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Tight fight regulations: Matthew Barnaby supports the QMJHL

Although it’sbeen known for about two months that the QMJHL will be tightening the screws on fighting within its circuit this coming season, the subject has received a lot more attention in recent days due to the league’s official announcement.

Milan Lucic had spoken out against the new sanctions, which will result in expulsions and suspensions for guys who throw down the gloves. Fighting is not “banned”, but it will be very strictly regulated.

In the case of Lucic, who has thrown down the gloves more than once in his career, it’s not necessarily surprising to see him preaching for “his parish”. We know he’s all about hitting and fighting, so he’s not going to spit in the hand that feeds him.

But just because Lucic disagrees doesn’t necessarily mean that all fighters do. Today, for example, Matthew Barnaby (who has fought many times) spoke out in favor of the sanctions announced by the QMJHL.

He played his junior field hockey in the Quebec circuit.

Barnaby, who began his career in the QMJHL with the Beauport Harfangs, explains that the only reason he was able to play in Quebec’s junior circuit was because he was beaten no less than 13 times in three days during training camp.

He was 17 at the time.

In four years in the QMJHL, he amassed no fewer than 1186 penalty minutes, mainly due to the fact that he was constantly fighting. And when he thinks back on it, Barnaby doesn’t think it makes any sense.

Careful, though: Barnaby isn’t saying that fighting should be abolished everywhere in the field hockey world. In his eyes, the guys in the NHL are much more physically mature, so there’s a big distinction to be made between fighting in the NHL and fighting in the QMJHL.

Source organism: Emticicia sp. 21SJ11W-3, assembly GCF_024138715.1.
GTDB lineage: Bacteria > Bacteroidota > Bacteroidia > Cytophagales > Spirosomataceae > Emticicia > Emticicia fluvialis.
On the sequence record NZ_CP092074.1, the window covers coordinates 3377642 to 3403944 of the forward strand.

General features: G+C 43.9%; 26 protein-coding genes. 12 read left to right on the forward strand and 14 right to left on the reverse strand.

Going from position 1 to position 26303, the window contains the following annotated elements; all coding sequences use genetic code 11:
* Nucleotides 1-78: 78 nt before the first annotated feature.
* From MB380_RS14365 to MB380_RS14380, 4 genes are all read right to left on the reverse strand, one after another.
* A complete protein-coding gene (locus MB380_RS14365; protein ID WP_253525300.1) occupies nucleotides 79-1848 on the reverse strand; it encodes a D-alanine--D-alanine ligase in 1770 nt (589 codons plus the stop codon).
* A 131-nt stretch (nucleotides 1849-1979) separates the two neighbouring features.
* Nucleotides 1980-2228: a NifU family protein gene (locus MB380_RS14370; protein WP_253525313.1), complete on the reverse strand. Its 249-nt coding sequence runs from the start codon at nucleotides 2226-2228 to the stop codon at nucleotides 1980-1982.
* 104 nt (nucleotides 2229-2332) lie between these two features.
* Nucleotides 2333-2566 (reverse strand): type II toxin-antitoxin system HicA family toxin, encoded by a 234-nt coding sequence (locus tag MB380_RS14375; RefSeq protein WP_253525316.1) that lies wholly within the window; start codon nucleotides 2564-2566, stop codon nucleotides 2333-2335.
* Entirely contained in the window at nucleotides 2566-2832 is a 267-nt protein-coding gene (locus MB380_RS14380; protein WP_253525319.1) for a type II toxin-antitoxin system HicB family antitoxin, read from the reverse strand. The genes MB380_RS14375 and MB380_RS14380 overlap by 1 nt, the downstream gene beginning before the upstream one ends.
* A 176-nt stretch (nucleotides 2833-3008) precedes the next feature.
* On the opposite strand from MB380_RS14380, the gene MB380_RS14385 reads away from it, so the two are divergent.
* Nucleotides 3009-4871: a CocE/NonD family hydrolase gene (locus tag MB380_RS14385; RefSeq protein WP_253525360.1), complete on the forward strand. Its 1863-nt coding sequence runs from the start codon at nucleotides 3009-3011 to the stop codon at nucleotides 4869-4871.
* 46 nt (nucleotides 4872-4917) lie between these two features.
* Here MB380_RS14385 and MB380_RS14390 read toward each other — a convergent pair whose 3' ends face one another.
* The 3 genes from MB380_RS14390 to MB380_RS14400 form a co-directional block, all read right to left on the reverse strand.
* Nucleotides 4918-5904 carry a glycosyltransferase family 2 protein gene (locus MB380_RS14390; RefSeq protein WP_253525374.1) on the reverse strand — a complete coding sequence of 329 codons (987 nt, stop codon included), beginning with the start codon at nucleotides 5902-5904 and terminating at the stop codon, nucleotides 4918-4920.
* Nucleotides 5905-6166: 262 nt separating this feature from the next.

It’s the latter that he wants to see disappear, not (necessarily) the former. And you know what? I agree with him.

We know that the proportion of young QMJHLers who have a career in the NHL is pretty slim. So, in my opinion, it’s completely ridiculous to risk creating permanent damage to youngsters who may never have the chance to make a living from their field hockey career.

And I don’t believe for a second that it will have any real impact on youngsters’ chances of playing in the NHL: fighting has been abolished in the NCAA, and youngsters are leaving the American college circuit by the dozen.

If professionals want to fight, at least they’re lucky enough to be paid handsomely to do so, and they do so knowingly. I’m not saying that fighting in the NHL is a good thing, but Barnaby’s nuance is interesting and, above all, makes sense.

And I hope that his point of view will help convince those who are still hesitating of the merits of this measure.

In brief

– Kyle Dubas, who drafted Rodion Amirov out of Toronto, issued a statement honoring the youngster’s memory.

– What do you think?

– Ezekiel Elliott joins the New England Patriots.

– Justin Verlander continues to be the talk of the MLB. My text on the subject.

– Quite a story.

– Great news.

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